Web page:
The New York Times published a report this weekend that lays out a timeline of the FBI’s investigation into Larry Nassar, who has been sentenced to 40 to 175 years in prison for 10 counts of first-degree criminal sexual conduct. According to the Times, Nassar was able to continue working and abusing dozens of women while the FBI’s investigation plodded along.
The Times reports that Nassar first fell under FBI scrutiny in July 2015, when abuse allegations from three separate gymnasts were reported to the agency. According to the Times, it took the FBI a full year to get around to interviewing two of those victims. Meanwhile, Nassar continued abusing gymnasts and athletes until his crimes were revealed by the Indianapolis Star in September 2016.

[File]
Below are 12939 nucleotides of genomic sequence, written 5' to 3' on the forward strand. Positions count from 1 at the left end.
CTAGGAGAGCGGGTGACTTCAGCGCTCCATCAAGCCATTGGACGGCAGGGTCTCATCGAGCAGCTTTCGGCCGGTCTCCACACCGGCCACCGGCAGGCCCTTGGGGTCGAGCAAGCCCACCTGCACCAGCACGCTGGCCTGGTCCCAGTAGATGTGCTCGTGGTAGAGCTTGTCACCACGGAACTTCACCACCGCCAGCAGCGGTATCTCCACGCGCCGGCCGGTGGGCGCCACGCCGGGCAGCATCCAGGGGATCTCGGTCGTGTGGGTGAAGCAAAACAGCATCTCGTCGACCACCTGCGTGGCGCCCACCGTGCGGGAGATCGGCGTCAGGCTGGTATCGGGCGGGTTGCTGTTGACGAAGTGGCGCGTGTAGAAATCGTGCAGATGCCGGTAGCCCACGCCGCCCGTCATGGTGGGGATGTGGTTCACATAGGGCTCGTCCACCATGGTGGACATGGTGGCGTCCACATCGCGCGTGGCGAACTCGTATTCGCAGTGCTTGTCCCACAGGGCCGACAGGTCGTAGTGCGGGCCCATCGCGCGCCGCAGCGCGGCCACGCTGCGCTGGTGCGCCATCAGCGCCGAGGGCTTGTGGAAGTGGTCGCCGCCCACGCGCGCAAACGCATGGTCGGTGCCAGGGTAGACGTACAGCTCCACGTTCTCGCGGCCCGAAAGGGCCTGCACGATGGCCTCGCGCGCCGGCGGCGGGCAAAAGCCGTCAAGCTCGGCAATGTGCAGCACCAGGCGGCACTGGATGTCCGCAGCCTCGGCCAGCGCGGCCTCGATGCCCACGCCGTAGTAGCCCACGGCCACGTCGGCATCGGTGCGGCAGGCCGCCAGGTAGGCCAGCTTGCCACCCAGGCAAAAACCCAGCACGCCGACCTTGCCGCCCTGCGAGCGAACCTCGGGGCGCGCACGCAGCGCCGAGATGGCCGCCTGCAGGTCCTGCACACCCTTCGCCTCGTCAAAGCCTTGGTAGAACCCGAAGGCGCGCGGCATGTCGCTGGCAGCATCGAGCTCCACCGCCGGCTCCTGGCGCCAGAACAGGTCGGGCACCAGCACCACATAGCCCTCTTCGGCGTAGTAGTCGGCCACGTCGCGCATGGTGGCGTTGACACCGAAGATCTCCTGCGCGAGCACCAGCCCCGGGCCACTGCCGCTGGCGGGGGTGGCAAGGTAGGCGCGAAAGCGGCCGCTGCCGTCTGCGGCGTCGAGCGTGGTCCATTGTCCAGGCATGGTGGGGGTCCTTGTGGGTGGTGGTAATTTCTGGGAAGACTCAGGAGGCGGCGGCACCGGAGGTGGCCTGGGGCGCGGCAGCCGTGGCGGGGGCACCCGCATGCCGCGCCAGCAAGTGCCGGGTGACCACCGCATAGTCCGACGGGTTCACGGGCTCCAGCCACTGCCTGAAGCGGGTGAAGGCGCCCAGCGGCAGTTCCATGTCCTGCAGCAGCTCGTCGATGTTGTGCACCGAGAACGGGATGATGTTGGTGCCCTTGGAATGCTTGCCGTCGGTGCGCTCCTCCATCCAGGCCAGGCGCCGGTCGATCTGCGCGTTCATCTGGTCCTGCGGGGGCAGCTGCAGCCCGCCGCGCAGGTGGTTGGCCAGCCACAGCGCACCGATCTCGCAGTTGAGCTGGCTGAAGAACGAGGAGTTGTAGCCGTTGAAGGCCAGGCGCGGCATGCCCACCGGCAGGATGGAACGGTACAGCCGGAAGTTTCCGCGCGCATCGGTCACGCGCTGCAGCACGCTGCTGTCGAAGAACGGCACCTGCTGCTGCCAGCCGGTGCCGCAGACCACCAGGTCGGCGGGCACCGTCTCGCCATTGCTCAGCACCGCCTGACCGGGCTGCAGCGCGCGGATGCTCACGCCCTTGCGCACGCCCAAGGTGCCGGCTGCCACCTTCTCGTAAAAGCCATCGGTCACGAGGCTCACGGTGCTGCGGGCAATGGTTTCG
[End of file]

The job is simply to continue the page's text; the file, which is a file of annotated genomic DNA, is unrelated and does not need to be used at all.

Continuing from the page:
The Times also spoke to retired FBI agent W. Jay Abbott, who was in charge of the Indianapolis bureau at the time when the FBI became aware of the allegations against Nassar. He recalled his agents being shown instructional videos that Nassar had filmed, in which the doctor could be see working the private areas of gymnasts with an ungloved hand. He also tried to explain why the investigation took so long:
Asked why federal law enforcement officials did not notify people — other gymnasts, parents, coaches — that a potential child molester was in their midst, Mr. Abbott said, “That’s where things can get tricky.”
“There is a duty to warn those who might be harmed in the future,” he said. “But everyone is still trying to ascertain whether a crime has been committed. And everybody has rights here” — a reference to both the alleged victims and the person being accused.
The Nassar case might have been further complicated, he said, by the fact that “there was a vigorous debate going on about whether this was a legitimate medical procedure.”
You can read the Times’ full report here.